Duanne Olivier was a member of the South African Test squad on their previous tour of England in 2017, but he had just one Test under his belt then and is obviously a very different bowler to the rookie who played in two of the matches as the Proteas were beaten 3-1.
Having enjoyed match figures of 5/57 on debut against Sri Lanka at the Wanderers in January of that year, Olivier arrived in England in the role of enforcer; pace and bounce being his key weapons.
He played in the second Test, when South Africa levelled the series with an imposing 340-run win at Trent Bridge, and then in the last Test at Old Trafford, which the hosts won by 177 runs.
Olivier took seven wickets in the series at an average of 27.57.
“The way I played in 2017 will be completely different to now,” Olivier told The Citizen. “England play swing quite well and you need to get the ball to nibble around over there.
“That’s what I worked on in my three years of county cricket. But there are times when you can’t do that because the pitches and conditions play a massive role in England.
“It’s important not to complicate things, it depends on the situation whether you can be more aggressive or must be defensive. Maybe my job is to get the run-rate down.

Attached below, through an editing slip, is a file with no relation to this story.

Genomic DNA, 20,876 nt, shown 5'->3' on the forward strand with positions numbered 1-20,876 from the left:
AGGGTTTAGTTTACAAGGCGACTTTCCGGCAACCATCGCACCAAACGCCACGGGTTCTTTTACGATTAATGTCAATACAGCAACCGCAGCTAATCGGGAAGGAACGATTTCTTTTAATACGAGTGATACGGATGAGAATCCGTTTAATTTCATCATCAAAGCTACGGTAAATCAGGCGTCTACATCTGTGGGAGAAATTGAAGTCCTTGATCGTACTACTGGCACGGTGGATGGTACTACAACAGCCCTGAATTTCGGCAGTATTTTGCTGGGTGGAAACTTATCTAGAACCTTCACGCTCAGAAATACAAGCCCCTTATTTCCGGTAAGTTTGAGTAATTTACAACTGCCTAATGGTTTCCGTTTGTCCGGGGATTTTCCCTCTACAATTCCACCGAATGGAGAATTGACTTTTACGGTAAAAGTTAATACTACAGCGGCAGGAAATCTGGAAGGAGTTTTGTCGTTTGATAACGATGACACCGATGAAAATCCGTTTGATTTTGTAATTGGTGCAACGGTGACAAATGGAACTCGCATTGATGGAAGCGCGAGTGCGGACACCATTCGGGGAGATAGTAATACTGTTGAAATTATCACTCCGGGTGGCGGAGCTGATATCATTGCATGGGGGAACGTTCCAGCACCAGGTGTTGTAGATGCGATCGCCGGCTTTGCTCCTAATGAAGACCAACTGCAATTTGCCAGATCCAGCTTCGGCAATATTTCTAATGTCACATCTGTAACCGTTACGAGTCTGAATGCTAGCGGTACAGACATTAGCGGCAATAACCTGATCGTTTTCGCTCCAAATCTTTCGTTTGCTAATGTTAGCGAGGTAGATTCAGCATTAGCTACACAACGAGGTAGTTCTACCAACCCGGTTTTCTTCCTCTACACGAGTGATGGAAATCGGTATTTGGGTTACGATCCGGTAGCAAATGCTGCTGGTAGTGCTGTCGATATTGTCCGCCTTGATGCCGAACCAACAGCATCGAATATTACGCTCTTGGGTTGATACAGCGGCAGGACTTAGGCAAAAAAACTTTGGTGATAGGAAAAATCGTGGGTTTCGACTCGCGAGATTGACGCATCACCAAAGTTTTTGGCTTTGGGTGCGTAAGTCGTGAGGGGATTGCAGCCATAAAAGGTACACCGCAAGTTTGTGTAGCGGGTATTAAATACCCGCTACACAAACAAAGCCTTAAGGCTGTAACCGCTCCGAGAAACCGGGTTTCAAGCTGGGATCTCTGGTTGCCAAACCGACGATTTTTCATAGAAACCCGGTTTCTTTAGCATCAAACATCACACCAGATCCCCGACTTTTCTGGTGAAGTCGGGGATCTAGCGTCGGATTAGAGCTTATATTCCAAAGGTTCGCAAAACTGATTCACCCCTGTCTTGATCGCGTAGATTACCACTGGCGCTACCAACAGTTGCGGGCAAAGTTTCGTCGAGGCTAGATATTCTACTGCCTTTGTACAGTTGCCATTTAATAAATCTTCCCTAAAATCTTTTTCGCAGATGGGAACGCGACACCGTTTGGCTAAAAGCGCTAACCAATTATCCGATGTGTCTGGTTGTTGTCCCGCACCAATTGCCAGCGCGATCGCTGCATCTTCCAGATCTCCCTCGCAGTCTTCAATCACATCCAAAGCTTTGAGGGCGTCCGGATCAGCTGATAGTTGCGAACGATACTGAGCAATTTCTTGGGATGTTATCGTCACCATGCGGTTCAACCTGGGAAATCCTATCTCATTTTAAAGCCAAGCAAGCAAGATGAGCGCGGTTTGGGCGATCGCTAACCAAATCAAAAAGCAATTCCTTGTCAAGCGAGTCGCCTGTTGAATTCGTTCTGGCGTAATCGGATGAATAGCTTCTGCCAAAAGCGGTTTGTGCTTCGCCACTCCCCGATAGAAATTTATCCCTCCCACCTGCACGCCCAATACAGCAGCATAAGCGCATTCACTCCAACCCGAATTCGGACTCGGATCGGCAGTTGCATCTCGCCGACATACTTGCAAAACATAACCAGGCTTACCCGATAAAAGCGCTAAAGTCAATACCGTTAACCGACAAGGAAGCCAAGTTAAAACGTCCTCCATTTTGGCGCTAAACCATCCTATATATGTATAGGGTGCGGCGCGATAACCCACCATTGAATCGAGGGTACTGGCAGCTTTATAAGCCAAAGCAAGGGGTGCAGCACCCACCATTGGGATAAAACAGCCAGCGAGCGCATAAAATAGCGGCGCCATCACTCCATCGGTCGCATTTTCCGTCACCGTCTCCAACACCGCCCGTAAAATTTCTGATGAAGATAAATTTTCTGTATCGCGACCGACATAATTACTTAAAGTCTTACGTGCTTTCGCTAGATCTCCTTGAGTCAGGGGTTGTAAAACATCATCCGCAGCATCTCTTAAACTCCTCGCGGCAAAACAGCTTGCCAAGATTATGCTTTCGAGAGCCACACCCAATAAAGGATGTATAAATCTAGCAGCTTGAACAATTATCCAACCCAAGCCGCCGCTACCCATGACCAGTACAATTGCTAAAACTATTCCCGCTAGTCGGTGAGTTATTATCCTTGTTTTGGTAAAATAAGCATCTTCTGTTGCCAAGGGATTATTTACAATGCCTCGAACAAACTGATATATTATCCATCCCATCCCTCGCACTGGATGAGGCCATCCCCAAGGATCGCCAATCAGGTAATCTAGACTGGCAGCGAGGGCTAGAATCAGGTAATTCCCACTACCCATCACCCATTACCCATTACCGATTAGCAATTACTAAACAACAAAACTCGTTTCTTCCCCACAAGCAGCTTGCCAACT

“The important thing is to bowl in partnerships, put pressure on the batsmen. But you have to graft to get wickets. You get pitches where you have to just sit in and build pressure,” Olivier said.
‘Try and hit length’
The previous incarnation of the Groblersdal-born paceman seldom drew the batsman forward, he preferred to bombard them, pushing them back and only using the fuller ball if he hadn’t yet found a glove or an edge. Olivier, who turned 30 in May, knows he has to have a more rounded strategy in England.
“At times you can be aggressive with short-pitched bowling, but you aim to be fuller, especially early on with the newer ball,” Olivier said. “I don’t mind the batsmen coming at me, I will just try and hit my length and stay there.
“You have to stay within your game-plan and some days it goes for you, some days it doesn’t. We have to be patient, England play a risky game and if they lose two or three wickets early on then everything changes.
“Things happen quickly in Test cricket, and when you have that momentum, it’s about riding the wave, being ruthless when you’re on top. As bowlers, we also want to throw the first punch.
“We believe in our game-plan and we will stick to that, what we believe in, the simple things. Small things can make a big difference in the end and we know we have a world-class bowling unit,” Olivier said.
The Test series starts 17 August.